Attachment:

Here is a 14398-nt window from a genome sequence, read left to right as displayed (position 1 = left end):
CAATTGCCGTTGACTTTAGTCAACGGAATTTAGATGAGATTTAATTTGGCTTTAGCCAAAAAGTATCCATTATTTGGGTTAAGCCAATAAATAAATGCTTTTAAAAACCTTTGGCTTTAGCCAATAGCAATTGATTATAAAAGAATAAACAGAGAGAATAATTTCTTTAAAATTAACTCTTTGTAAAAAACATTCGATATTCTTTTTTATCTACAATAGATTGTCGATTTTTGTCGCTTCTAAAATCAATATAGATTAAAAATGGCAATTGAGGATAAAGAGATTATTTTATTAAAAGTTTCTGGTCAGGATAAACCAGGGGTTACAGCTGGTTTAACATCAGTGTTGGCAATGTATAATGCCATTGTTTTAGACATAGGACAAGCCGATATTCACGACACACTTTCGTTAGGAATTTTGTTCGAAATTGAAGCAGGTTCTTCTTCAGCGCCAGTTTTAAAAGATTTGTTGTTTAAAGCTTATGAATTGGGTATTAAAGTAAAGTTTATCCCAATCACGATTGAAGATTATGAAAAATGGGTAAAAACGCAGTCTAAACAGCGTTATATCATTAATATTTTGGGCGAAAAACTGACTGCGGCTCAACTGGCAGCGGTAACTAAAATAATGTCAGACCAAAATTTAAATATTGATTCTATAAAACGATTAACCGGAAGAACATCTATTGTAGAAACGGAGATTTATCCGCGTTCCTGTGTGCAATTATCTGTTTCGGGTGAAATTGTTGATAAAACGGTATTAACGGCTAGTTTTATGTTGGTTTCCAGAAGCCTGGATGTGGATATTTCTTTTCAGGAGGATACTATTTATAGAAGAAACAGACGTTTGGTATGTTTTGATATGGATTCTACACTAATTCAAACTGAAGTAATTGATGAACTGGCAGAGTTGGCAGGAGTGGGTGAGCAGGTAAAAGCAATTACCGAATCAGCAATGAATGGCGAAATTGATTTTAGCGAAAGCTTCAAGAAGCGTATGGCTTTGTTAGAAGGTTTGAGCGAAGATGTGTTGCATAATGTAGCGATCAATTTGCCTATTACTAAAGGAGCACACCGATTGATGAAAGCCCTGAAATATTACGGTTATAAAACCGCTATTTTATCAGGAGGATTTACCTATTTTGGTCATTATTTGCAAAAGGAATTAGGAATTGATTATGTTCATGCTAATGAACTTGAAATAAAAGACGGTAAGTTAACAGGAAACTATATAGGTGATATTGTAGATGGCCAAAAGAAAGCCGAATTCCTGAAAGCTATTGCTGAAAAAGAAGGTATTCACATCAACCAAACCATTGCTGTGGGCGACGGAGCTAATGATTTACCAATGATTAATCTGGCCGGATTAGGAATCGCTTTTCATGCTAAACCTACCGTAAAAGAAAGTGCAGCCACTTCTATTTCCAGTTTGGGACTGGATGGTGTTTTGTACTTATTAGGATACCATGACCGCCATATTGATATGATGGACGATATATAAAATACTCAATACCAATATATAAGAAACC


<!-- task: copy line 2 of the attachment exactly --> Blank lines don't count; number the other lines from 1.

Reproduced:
CAATTGCCGTTGACTTTAGTCAACGGAATTTAGATGAGATTTAATTTGGCTTTAGCCAAAAAGTATCCATTATTTGGGTTAAGCCAATAAATAAATGCTTTTAAAAACCTTTGGCTTTAGCCAATAGCAATTGATTATAAAAGAATAAACAGAGAGAATAATTTCTTTAAAATTAACTCTTTGTAAAAAACATTCGATATTCTTTTTTATCTACAATAGATTGTCGATTTTTGTCGCTTCTAAAATCAATATAGATTAAAAATGGCAATTGAGGATAAAGAGATTATTTTATTAAAAGTTTCTGGTCAGGATAAACCAGGGGTTACAGCTGGTTTAACATCAGTGTTGGCAATGTATAATGCCATTGTTTTAGACATAGGACAAGCCGATATTCACGACACACTTTCGTTAGGAATTTTGTTCGAAATTGAAGCAGGTTCTTCTTCAGCGCCAGTTTTAAAAGATTTGTTGTTTAAAGCTTATGAATTGGGTATTAAAGTAAAGTTTATCCCAATCACGATTGAAGATTATGAAAAATGGGTAAAAACGCAGTCTAAACAGCGTTATATCATTAATATTTTGGGCGAAAAACTGACTGCGGCTCAACTGGCAGCGGTAACTAAAATAATGTCAGACCAAAATTTAAATATTGATTCTATAAAACGATTAACCGGAAGAACATCTATTGTAGAAACGGAGATTTATCCGCGTTCCTGTGTGCAATTATCTGTTTCGGGTGAAATTGTTGATAAAACGGTATTAACGGCTAGTTTTATGTTGGTTTCCAGAAGCCTGGATGTGGATATTTCTTTTCAGGAGGATACTATTTATAGAAGAAACAGACGTTTGGTATGTTTTGATATGGATTCTACACTAATTCAAACTGAAGTAATTGATGAACTGGCAGAGTTGGCAGGAGTGGGTGAGCAGGTAAAAGCAATTACCGAATCAGCAATGAATGGCGAAATTGATTTTAGCGAAAGCTTCAAGAAGCGTATGGCTTTGTTAGAAGGTTTGAGCGAAGATGTGTTGCATAATGTAGCGATCAATTTGCCTATTACTAAAGGAGCACACCGATTGATGAAAGCCCTGAAATATTACGGTTATAAAACCGCTATTTTATCAGGAGGATTTACCTATTTTGGTCATTATTTGCAAAAGGAATTAGGAATTGATTATGTTCATGCTAATGAACTTGAAATAAAAGACGGTAAGTTAACAGGAAACTATATAGGTGATATTGTAGATGGCCAAAAGAAAGCCGAATTCCTGAAAGCTATTGCTGAAAAAGAAGGTATTCACATCAACCAAACCATTGCTGTGGGCGACGGAGCTAATGATTTACCAATGATTAATCTGGCCGGATTAGGAATCGCTTTTCATGCTAAACCTACCGTAAAAGAAAGTGCAGCCACTTCTATTTCCAGTTTGGGACTGGATGGTGTTTTGTACTTATTAGGATACCATGACCGCCATATTGATATGATGGACGATATATAAAATACTCAATACCAATATATAAGAAACC